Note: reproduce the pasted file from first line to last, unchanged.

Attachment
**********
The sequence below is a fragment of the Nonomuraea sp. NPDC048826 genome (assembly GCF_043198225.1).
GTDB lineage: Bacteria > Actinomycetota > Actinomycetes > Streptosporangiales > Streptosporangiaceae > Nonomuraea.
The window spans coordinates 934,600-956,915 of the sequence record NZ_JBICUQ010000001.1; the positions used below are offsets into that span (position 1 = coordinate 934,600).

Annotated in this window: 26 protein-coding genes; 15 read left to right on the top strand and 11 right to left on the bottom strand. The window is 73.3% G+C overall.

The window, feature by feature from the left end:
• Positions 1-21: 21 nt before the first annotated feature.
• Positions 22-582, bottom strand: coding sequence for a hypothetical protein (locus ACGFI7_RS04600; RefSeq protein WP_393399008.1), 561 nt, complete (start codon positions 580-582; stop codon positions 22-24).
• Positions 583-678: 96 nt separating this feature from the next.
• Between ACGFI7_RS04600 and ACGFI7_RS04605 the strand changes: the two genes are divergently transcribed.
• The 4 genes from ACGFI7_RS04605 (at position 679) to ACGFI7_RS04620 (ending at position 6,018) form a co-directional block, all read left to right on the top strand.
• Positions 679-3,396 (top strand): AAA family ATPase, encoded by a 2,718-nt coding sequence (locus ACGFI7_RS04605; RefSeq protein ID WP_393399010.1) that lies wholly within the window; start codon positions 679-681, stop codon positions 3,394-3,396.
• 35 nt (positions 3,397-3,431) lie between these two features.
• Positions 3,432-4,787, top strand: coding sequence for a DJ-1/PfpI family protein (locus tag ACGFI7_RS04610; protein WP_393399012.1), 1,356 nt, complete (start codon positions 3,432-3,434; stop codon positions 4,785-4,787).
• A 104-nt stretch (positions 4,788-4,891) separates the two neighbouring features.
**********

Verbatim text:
The sequence below is a fragment of the Nonomuraea sp. NPDC048826 genome (assembly GCF_043198225.1).
GTDB lineage: Bacteria > Actinomycetota > Actinomycetes > Streptosporangiales > Streptosporangiaceae > Nonomuraea.
The window spans coordinates 934,600-956,915 of the sequence record NZ_JBICUQ010000001.1; the positions used below are offsets into that span (position 1 = coordinate 934,600).

Annotated in this window: 26 protein-coding genes; 15 read left to right on the top strand and 11 right to left on the bottom strand. The window is 73.3% G+C overall.

The window, feature by feature from the left end:
• Positions 1-21: 21 nt before the first annotated feature.
• Positions 22-582, bottom strand: coding sequence for a hypothetical protein (locus ACGFI7_RS04600; RefSeq protein WP_393399008.1), 561 nt, complete (start codon positions 580-582; stop codon positions 22-24).
• Positions 583-678: 96 nt separating this feature from the next.
• Between ACGFI7_RS04600 and ACGFI7_RS04605 the strand changes: the two genes are divergently transcribed.
• The 4 genes from ACGFI7_RS04605 (at position 679) to ACGFI7_RS04620 (ending at position 6,018) form a co-directional block, all read left to right on the top strand.
• Positions 679-3,396 (top strand): AAA family ATPase, encoded by a 2,718-nt coding sequence (locus ACGFI7_RS04605; RefSeq protein ID WP_393399010.1) that lies wholly within the window; start codon positions 679-681, stop codon positions 3,394-3,396.
• 35 nt (positions 3,397-3,431) lie between these two features.
• Positions 3,432-4,787, top strand: coding sequence for a DJ-1/PfpI family protein (locus tag ACGFI7_RS04610; protein WP_393399012.1), 1,356 nt, complete (start codon positions 3,432-3,434; stop codon positions 4,785-4,787).
• A 104-nt stretch (positions 4,788-4,891) separates the two neighbouring features.